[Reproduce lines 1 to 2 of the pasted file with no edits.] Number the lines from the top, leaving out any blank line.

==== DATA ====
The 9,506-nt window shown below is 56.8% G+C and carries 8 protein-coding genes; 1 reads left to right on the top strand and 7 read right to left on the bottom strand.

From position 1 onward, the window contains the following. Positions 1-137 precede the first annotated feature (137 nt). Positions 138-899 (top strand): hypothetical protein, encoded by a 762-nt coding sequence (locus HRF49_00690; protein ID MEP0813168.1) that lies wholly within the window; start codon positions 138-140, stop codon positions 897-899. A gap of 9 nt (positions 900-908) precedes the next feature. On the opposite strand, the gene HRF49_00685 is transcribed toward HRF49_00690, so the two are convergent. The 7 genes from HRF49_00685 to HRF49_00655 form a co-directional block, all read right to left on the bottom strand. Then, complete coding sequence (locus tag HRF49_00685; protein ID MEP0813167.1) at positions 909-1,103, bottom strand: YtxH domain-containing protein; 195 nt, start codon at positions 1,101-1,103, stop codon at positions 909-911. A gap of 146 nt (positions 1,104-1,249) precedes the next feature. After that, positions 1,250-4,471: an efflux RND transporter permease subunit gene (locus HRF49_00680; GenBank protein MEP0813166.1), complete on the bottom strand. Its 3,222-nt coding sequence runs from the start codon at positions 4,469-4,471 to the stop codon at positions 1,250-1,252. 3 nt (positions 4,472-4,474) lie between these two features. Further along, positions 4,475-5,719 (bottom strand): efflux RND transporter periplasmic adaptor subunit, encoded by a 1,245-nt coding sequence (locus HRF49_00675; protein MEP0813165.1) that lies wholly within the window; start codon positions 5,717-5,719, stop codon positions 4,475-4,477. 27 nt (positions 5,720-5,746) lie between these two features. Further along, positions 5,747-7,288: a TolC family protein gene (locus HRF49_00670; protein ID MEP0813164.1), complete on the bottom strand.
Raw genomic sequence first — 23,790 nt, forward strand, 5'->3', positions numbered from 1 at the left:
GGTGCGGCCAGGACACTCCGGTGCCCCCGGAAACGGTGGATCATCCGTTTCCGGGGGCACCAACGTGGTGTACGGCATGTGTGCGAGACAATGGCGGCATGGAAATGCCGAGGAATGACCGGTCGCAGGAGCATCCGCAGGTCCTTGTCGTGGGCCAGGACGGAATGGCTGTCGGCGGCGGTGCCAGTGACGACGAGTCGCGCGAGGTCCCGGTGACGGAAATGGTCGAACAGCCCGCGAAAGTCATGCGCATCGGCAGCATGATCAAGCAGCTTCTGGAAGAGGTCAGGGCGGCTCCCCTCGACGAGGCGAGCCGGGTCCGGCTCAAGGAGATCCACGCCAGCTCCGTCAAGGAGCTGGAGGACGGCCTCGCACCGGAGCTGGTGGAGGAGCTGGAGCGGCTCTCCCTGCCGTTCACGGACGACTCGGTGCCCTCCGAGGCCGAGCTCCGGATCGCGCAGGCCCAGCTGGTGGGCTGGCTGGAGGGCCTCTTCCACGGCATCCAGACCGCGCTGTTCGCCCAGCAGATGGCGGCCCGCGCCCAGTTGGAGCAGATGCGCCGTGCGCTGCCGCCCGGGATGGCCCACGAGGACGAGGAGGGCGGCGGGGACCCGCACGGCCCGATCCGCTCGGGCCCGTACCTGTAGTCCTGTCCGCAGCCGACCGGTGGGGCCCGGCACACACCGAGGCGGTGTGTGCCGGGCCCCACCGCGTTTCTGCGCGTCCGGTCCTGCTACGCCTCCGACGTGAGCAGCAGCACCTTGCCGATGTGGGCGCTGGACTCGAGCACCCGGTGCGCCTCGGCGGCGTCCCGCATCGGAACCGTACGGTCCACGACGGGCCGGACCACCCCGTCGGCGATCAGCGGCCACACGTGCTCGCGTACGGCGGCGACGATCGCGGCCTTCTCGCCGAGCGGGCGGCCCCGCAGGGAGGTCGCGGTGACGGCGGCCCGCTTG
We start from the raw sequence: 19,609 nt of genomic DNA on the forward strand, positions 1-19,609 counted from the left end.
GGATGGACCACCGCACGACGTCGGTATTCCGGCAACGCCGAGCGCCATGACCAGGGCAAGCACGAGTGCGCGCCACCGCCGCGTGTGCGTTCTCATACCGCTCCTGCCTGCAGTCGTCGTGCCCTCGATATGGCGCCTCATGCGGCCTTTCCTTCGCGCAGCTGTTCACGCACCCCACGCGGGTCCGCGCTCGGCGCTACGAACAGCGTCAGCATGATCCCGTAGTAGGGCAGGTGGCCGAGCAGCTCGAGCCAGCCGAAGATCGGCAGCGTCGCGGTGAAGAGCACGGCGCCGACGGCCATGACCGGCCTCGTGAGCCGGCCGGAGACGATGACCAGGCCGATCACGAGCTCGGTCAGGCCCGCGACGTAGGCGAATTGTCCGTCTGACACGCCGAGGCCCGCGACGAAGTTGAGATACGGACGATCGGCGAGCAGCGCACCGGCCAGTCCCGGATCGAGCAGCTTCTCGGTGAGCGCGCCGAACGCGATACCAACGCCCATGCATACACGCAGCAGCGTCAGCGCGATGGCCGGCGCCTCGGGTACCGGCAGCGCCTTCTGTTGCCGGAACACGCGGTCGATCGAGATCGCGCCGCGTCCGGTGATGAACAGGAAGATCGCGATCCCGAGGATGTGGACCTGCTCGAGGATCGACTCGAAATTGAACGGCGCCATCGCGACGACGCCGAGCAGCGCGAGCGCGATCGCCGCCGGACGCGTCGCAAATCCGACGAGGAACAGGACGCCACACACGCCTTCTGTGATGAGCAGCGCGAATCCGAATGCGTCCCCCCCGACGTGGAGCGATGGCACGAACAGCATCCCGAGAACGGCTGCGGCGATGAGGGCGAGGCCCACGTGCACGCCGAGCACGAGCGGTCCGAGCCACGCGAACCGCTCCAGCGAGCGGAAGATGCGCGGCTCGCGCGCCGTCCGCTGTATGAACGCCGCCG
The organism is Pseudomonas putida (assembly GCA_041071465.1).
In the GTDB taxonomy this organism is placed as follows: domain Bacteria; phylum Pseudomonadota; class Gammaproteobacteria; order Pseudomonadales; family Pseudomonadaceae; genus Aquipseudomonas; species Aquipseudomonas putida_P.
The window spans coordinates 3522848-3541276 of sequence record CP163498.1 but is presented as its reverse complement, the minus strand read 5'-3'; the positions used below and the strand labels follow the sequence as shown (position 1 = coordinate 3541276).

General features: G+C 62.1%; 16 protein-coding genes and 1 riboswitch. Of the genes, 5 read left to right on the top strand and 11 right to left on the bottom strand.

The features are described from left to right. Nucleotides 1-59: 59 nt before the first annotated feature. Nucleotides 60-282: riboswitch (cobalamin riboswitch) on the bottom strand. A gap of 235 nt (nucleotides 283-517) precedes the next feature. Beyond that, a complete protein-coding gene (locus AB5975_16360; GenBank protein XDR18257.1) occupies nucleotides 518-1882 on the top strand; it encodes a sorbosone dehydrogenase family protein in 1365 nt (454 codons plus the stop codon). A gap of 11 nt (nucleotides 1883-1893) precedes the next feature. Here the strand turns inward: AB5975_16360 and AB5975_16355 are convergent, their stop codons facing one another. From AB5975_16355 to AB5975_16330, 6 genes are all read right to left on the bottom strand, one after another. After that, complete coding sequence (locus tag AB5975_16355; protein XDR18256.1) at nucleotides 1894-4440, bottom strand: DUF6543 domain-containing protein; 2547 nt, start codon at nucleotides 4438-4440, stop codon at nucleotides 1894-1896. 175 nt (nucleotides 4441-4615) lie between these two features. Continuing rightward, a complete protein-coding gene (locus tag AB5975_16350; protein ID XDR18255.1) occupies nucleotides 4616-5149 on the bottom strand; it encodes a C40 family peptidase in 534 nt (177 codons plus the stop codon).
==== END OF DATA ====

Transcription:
The 9,506-nt window shown below is 56.8% G+C and carries 8 protein-coding genes; 1 reads left to right on the top strand and 7 read right to left on the bottom strand.

From position 1 onward, the window contains the following. Positions 1-137 precede the first annotated feature (137 nt). Positions 138-899 (top strand): hypothetical protein, encoded by a 762-nt coding sequence (locus HRF49_00690; protein ID MEP0813168.1) that lies wholly within the window; start codon positions 138-140, stop codon positions 897-899. A gap of 9 nt (positions 900-908) precedes the next feature. On the opposite strand, the gene HRF49_00685 is transcribed toward HRF49_00690, so the two are convergent. The 7 genes from HRF49_00685 to HRF49_00655 form a co-directional block, all read right to left on the bottom strand. Then, complete coding sequence (locus tag HRF49_00685; protein ID MEP0813167.1) at positions 909-1,103, bottom strand: YtxH domain-containing protein; 195 nt, start codon at positions 1,101-1,103, stop codon at positions 909-911. A gap of 146 nt (positions 1,104-1,249) precedes the next feature. After that, positions 1,250-4,471: an efflux RND transporter permease subunit gene (locus HRF49_00680; GenBank protein MEP0813166.1), complete on the bottom strand. Its 3,222-nt coding sequence runs from the start codon at positions 4,469-4,471 to the stop codon at positions 1,250-1,252. 3 nt (positions 4,472-4,474) lie between these two features. Further along, positions 4,475-5,719 (bottom strand): efflux RND transporter periplasmic adaptor subunit, encoded by a 1,245-nt coding sequence (locus HRF49_00675; protein MEP0813165.1) that lies wholly within the window; start codon positions 5,717-5,719, stop codon positions 4,475-4,477. 27 nt (positions 5,720-5,746) lie between these two features. Further along, positions 5,747-7,288: a TolC family protein gene (locus HRF49_00670; protein ID MEP0813164.1), complete on the bottom strand.